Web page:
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Behavioural Neurology
Volume 2016, Article ID 2964712, 10 pages
Research Article

Neuroprotective Effects of Bone Marrow Mesenchymal Stem Cells on Bilateral Common Carotid Arteries Occlusion Model of Cerebral Ischemia in Rat

1Department of Anatomical Sciences, Faculty of Medicine, Urmia University of Medical Sciences, Urmia, Iran
2Neurophysiology Research Center, Faculty of Medicine, Urmia University of Medical Sciences, Urmia, Iran
3Anatomy Department, School of Medicine, Hamadan University of Medical Sciences, Hamadan, Iran
4Cell Therapy Division of Endometrium and Endometriosis Research Center, Hamadan University of Medical Sciences, Hamadan, Iran
5Young Researchers and Elite Club, Islamic Azad University, Yazd Branch, Yazd, Iran
6Faculty of Veterinary Medicine, Islamic Azad University, Tabriz Branch, Tabriz, Iran
7Department of Pediatrics, School of Medicine, Zanjan University of Medical Sciences, Zanjan, Iran
8Cellular and Molecular Research Center, Department of Anatomy, Faculty of Advanced Technologies in Medicine, Iran University of Medical Sciences, Tehran, Iran

Received 3 June 2016; Revised 7 August 2016; Accepted 7 September 2016

Academic Editor: Tauheed Ishrat

Copyright © 2016 Bagher Pourheydar et al. This is an open access article distributed under the Creative Commons Attribution License, which permits unrestricted use, distribution, and reproduction in any medium, provided the original work is properly cited.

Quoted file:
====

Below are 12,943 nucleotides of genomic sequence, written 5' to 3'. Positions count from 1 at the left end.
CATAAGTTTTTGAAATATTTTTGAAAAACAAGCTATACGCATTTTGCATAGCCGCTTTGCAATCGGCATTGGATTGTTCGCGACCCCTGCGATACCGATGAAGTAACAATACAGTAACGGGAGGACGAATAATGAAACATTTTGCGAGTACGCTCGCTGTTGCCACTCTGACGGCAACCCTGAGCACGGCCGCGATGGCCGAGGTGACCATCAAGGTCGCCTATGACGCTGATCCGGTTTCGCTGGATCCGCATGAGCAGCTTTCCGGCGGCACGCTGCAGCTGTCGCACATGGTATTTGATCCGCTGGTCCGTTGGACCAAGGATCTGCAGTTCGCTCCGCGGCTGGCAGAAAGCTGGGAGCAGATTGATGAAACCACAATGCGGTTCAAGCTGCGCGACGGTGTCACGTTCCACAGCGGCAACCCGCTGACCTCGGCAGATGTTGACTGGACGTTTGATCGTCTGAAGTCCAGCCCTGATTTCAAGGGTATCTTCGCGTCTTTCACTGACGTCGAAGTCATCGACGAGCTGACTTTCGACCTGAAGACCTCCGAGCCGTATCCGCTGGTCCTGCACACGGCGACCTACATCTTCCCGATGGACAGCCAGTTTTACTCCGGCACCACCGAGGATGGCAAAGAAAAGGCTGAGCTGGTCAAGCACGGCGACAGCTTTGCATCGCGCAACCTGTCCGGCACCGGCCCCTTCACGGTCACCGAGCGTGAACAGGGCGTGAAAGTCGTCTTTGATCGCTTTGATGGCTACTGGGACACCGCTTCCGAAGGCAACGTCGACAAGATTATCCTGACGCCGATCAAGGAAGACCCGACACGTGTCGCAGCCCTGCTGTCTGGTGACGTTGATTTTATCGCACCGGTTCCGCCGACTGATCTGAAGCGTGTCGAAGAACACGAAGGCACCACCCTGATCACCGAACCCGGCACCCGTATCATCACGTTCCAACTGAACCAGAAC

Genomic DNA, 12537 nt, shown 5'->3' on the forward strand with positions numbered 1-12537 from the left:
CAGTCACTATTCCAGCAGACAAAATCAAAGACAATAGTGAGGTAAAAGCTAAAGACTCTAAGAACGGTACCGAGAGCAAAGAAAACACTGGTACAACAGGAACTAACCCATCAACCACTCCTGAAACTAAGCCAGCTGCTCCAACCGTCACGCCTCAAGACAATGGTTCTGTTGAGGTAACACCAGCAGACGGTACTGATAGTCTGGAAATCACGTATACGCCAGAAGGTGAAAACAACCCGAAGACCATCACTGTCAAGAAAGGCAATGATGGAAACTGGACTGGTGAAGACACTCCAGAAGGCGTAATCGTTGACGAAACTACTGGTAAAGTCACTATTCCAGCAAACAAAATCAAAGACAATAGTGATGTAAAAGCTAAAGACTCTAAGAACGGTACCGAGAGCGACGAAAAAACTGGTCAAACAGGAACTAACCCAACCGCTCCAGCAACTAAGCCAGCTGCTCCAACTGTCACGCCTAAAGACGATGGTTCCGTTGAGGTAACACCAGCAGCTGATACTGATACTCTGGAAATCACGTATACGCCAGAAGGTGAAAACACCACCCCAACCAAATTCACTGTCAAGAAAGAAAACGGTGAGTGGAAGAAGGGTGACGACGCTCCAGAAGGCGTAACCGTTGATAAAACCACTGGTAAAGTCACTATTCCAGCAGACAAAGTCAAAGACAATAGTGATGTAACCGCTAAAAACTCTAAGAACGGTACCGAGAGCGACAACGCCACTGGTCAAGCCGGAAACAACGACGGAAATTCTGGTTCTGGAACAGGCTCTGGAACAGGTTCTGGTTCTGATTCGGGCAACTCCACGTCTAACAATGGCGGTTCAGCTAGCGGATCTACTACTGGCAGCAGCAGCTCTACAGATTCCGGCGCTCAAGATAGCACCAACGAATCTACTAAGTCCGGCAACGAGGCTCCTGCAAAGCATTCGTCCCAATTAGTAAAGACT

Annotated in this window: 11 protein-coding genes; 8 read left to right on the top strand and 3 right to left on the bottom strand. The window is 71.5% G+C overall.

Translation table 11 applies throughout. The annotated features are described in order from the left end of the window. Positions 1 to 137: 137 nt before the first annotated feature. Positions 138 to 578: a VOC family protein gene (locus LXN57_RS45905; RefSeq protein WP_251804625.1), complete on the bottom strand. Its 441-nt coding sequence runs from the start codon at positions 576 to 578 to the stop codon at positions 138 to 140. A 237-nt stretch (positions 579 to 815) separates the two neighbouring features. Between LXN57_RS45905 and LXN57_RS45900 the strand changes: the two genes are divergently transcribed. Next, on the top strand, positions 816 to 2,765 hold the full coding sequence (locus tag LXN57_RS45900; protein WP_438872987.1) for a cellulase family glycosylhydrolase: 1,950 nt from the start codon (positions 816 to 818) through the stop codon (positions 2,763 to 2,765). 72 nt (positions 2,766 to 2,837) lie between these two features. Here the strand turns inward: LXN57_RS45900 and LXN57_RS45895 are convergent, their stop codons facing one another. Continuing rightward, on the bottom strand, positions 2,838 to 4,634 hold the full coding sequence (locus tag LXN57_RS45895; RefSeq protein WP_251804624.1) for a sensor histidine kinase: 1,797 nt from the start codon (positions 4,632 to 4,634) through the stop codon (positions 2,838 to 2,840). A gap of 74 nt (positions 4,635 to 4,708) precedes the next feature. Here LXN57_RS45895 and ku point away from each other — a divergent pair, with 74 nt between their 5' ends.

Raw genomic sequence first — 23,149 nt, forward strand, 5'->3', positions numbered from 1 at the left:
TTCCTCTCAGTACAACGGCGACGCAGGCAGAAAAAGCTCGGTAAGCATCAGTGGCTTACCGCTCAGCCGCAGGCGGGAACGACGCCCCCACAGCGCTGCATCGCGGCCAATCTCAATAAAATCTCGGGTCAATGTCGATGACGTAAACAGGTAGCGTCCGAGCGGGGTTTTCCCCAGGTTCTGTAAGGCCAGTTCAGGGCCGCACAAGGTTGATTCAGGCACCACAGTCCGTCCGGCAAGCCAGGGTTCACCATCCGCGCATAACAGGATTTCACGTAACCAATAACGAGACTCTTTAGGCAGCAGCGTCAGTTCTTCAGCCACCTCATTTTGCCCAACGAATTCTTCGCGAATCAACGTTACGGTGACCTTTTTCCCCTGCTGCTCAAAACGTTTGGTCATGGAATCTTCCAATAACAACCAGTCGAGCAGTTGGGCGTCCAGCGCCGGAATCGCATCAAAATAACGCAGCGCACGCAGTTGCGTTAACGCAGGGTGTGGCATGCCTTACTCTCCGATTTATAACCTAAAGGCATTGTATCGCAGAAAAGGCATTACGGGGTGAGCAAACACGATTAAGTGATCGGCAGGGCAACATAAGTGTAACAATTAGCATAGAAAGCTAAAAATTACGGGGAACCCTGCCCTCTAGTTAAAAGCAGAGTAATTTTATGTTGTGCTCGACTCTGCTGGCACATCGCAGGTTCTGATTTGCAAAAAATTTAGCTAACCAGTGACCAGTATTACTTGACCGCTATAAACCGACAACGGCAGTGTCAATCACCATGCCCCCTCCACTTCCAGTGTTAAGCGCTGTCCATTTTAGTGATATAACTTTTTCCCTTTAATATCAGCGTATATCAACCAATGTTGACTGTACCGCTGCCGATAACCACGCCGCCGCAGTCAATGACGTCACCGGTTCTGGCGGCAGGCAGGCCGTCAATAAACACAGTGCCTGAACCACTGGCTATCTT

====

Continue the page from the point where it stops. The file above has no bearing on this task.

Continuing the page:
Cell therapy is the most advanced treatment of the cerebral ischemia, nowadays. Herein, we discuss the neuroprotective effects of bone marrow mesenchymal stem cells (BMSCs) on rat hippocampal cells following intravenous injection of these cells in an ischemia-reperfusion model. Adult male Wistar rats were divided into 5 groups: control, sham (surgery without blockage of common carotid arteries), ischemia (common carotid arteries were blocked for 30 min prior to reperfusion), vehicle (7 days after ischemia PBS was injected via the tail vein), and treatment (injections of BMSC into the tail veins 7 days after ischemia). We performed neuromuscular and vestibulomotor function tests to assess behavioral function and, finally, brains were subjected to hematoxylin and eosin (H&E), anti-Brdu immunohistochemistry, and TUNEL staining. The ischemia group had severe apoptosis. The group treated with BMSCs had a lower mortality rate and also had significant improvement in functional recovery (). Ischemia-reperfusion for 30 min causes damage and extensive neuronal death in the hippocampus, especially in CA1 and CA3 regions, leading to several functional and neurological deficits. In conclusion, intravenous injection of BMSCs can significantly decrease the number of apoptotic neurons and significantly improve functional recovery, which may be a beneficial treatment method for ischemic injuries.